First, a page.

Net cash provided by (used in) financing activities   214,049    (57,151)   (39,273)

 

Existing cash, cash generated by operations and borrowings available under our Revolving Credit Facility are our primary sources of short-term liquidity. We monitor the depository institutions that hold our cash and cash equivalents on a regular basis, and we believe that we have placed our deposits with creditworthy financial institutions. Our sources of operating cash generally include the sale of our products and services and the conversion of our working capital, particularly accounts receivable and inventories. Our cash balance at March 31, 2021 was $10.1 million, as compared with $18.3 million at March 31, 2020.

 

For the year ended March 31, 2021, our cash provided by operating activities from continuing operations was $66.3 million, as compared with $71.4 million and $68.2 million for the years ended March 31, 2020 and 2019, respectively.

 

Working capital used cash for the year ended March 31, 2021 due to higher accounts receivable ($7.2 million), higher prepaid expenses and other current assets ($4.2 million) and higher inventories ($3.4 million), partially offset by higher accounts payable and other current liabilities ($13.9 million).
Working capital provided cash for the year ended March 31, 2020 due to higher accounts payable and other current liabilities ($5.9 million) and lower prepaid expenses and other current assets ($4.0 million), mostly offset by higher accounts receivable ($8.0 million) and higher inventories ($1.7 million).
Working capital used cash for the year ended March 31, 2019 due to higher inventory ($5.5 million) and higher accounts receivable ($3.8 million), partially offset by higher accounts payable and other current liabilities ($5.7 million).

 

Cash flows used in investing activities from continuing operations during the year ended March 31, 2021 were $289.9 million as compared with $22.0 million and $10.4 million for the years ended March 31, 2020 and 2019, respectively.

 

Capital expenditures during the years ended March 31, 2021, 2020 and 2019 were $8.8 million, $11.4 million and $7.5 million, respectively. Our capital expenditures have been focused on enterprise resource planning systems, new product introductions, capacity expansion, continuous improvement, automation and consolidation of manufacturing facilities.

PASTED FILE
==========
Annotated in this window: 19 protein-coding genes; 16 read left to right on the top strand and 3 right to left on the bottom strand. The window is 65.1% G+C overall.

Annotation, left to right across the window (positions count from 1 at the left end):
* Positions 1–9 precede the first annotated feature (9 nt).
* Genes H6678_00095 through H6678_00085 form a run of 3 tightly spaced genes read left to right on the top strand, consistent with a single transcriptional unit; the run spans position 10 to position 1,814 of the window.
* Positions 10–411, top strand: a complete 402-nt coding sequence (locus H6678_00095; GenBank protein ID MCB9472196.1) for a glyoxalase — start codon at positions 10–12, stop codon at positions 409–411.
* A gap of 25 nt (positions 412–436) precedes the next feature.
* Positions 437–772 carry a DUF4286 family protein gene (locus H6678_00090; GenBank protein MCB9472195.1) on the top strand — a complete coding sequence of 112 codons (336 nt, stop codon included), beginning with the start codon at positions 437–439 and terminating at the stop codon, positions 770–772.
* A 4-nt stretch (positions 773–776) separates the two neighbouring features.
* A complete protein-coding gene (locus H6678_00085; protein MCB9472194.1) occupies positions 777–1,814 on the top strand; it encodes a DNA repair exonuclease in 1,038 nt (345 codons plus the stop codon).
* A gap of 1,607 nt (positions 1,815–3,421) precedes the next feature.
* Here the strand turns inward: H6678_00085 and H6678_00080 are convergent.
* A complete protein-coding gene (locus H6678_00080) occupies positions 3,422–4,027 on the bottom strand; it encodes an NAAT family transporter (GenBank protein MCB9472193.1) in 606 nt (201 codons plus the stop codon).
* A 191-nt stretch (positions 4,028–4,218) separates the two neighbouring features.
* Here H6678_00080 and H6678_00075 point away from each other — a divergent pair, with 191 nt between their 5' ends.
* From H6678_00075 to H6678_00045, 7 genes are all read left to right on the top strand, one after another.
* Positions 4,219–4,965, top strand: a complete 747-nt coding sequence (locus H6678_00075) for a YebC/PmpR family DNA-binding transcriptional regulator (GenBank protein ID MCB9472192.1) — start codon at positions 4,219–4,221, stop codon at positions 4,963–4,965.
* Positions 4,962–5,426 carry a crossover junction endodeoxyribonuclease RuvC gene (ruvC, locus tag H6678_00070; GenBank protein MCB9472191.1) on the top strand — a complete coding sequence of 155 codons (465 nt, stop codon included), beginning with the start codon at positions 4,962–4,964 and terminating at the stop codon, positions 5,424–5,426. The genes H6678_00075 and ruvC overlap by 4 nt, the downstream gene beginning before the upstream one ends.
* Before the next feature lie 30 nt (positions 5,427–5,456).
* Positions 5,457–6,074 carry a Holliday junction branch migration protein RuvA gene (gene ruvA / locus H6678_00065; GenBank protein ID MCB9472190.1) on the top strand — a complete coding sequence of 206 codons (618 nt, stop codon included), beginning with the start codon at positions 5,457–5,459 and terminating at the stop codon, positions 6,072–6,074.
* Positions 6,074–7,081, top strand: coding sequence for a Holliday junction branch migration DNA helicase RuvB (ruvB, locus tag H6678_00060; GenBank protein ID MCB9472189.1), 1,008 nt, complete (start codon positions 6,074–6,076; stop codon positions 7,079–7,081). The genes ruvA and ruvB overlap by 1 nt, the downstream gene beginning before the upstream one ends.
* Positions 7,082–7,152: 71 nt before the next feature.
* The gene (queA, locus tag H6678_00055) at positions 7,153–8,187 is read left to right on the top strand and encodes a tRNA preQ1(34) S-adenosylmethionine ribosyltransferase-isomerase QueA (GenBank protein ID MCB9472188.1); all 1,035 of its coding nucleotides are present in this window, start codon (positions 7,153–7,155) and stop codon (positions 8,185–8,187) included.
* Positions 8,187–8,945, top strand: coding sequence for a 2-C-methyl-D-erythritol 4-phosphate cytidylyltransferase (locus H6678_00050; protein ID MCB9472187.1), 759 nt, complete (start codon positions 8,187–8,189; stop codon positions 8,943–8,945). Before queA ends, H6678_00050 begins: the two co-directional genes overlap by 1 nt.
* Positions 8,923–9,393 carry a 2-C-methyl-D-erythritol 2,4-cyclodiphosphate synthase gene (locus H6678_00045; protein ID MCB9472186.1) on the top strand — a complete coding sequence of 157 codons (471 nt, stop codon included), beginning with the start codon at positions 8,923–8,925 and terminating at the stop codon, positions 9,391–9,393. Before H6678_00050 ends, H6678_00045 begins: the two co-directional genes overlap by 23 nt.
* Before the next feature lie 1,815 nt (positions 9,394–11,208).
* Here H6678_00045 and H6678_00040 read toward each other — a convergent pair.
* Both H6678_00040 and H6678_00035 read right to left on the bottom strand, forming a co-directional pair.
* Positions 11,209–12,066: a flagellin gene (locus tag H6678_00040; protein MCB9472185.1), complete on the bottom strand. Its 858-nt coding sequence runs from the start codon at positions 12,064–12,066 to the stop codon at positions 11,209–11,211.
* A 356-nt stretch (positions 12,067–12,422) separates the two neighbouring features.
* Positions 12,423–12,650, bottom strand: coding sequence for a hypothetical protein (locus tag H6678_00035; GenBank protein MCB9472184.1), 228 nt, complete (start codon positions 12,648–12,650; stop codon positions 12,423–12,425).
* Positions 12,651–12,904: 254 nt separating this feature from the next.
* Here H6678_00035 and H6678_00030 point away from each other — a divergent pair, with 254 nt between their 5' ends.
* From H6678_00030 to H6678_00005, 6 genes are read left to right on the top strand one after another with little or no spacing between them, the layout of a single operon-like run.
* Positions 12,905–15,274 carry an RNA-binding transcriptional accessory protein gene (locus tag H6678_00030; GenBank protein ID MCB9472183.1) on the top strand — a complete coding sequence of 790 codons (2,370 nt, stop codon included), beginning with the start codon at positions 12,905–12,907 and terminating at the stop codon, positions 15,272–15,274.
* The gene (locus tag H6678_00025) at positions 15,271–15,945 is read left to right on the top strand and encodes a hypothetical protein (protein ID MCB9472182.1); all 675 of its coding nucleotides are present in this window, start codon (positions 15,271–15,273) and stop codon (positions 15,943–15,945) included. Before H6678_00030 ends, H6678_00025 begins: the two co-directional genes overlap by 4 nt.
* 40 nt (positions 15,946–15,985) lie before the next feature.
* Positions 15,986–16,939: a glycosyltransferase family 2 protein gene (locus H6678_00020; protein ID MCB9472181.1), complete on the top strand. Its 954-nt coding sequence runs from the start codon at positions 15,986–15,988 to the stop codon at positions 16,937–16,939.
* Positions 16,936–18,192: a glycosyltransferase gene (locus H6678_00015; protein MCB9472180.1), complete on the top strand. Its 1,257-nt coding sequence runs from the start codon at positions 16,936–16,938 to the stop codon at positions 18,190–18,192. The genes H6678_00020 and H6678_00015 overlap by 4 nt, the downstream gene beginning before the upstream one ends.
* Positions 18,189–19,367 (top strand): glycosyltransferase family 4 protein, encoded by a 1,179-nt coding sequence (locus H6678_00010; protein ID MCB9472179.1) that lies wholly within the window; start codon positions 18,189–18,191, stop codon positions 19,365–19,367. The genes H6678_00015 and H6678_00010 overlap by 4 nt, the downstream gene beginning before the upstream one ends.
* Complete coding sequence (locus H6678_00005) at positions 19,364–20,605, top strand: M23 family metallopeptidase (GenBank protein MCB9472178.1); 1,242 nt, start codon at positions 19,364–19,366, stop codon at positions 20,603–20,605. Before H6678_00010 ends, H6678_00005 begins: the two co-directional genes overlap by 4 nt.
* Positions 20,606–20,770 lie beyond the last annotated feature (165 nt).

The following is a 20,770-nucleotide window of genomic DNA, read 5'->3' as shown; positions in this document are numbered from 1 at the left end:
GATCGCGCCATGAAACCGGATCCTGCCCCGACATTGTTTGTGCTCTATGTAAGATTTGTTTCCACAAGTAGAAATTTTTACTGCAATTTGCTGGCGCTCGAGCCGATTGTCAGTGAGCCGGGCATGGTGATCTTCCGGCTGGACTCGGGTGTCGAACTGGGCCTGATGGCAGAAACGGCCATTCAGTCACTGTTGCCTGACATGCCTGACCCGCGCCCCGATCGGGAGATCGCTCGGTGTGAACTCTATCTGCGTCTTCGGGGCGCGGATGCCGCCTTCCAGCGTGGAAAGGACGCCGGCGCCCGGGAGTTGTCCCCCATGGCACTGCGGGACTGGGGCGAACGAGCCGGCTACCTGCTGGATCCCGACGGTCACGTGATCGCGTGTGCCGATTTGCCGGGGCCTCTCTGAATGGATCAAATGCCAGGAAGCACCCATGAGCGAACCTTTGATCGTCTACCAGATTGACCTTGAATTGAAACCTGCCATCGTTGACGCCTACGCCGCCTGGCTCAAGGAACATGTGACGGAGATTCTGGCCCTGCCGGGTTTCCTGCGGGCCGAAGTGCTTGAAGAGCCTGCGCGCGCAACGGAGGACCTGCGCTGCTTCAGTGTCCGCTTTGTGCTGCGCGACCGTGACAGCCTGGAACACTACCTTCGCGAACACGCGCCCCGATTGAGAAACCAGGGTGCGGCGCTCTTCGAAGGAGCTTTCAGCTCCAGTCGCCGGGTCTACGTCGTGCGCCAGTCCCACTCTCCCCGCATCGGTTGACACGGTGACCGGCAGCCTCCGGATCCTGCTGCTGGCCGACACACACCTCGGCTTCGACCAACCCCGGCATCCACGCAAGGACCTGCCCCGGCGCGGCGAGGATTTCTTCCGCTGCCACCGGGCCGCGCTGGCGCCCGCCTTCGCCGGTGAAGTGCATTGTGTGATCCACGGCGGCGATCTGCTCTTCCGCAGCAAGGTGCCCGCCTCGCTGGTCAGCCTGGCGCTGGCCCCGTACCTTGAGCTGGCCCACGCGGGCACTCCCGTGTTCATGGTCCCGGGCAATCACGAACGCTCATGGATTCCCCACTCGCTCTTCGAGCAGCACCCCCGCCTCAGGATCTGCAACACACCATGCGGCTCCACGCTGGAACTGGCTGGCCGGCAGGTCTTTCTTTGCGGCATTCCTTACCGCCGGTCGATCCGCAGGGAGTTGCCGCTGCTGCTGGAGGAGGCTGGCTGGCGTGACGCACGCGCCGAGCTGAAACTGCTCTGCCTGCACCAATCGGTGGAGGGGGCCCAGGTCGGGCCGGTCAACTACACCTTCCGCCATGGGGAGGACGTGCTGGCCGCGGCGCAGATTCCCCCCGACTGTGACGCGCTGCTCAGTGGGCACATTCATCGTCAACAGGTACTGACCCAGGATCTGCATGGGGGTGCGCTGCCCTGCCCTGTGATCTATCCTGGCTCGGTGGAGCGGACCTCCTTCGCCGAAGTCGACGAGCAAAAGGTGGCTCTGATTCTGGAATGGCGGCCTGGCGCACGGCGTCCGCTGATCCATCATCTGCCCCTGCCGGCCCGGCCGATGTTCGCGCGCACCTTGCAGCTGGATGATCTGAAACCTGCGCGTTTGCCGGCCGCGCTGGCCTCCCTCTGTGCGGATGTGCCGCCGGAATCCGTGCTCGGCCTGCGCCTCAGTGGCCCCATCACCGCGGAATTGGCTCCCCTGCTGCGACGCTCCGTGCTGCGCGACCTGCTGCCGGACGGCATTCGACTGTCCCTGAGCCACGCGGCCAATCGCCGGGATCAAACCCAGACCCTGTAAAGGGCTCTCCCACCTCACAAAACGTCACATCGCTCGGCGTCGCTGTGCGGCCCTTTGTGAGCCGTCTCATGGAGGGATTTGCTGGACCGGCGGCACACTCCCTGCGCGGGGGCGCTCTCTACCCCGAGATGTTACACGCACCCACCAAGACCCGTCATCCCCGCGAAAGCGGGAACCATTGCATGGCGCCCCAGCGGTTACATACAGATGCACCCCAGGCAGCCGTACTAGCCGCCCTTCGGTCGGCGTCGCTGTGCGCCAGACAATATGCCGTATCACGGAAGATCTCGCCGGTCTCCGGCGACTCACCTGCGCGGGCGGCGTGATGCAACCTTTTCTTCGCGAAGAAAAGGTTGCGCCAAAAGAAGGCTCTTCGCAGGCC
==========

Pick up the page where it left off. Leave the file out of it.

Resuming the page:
During the year ended March 31, 2021 we acquired TRUaire for $286.9 million (after working capital adjustment) in cash consideration and stock consideration valued at $97.7 million, during the year ended March 31, 2020 we acquired Petersen for $11.8 million, and during the year ended March 31, 2019, we acquired MSD for $10.1 million, net of cash acquired, as discussed in Note 2 to our consolidated financial statements included in Item 8 of this Annual Report.

 

Cash flows used in financing activities during the years ended March 31, 2021, 2020 and 2019 were $214.0 million, $57.2 million and $39.3 million, respectively. Cash outflows resulted from:

 

Repayments on our lines of credit (as discussed in Note 7 to our consolidated financial statements included in Item 8 of this Annual Report) of $23.6 million, $28.1 million and $20.6 million during the years ended March 31, 2021, 2020 and 2019, respectively.
Repurchases of shares under our share repurchase programs (as discussed in Note 11 to our consolidated financial statements included in Item 8 of this Annual Report) of $7.7 million, $26.5 million and $45.6 million during the years ended March 31, 2021, 2020 and 2019, respectively.
Dividend payments of $8.1 million and $8.1 million during the years ended March 31, 2021 and 2020, respectively. No dividends were paid during the years ended March 31, 2019.

 

Cash inflows resulted from borrowings on our Revolving Credit Facility of $255.0 million, $7.5 million and $28.0 million during the years ended March 31, 2021, 2020 and 2019, respectively.

 

We believe that available cash and cash equivalents, cash flows generated through operations and cash available under our Revolving Credit Facility will be sufficient to meet our liquidity needs, including capital expenditures, for at least the next 12 months.

 

Acquisitions and Dispositions

 

We regularly evaluate acquisition opportunities of various sizes. The cost and terms of any financing to be raised in conjunction with any acquisition, including our ability to raise capital, is a critical consideration in any such evaluation. Note 2 to our consolidated financial statements included in Item 8 of this Annual Report contains a discussion of our acquisitions.

 

 

Financing

 

Credit Facilities

 

See Note 7 to our consolidated financial statements included in Item 8 of this Annual Report for a discussion of our indebtedness. We were in compliance with all covenants contained in our Revolving Credit Facility as of March 31, 2021.

 

We have entered into an interest rate swap agreement to hedge our exposure to variable interest payments related to our indebtedness. This agreement is more fully described in Note 9 to our consolidated financial statements included in Item 8 and in “Item 7A. Quantitative and Qualitative Disclosures about Market Risk” of this Annual Report.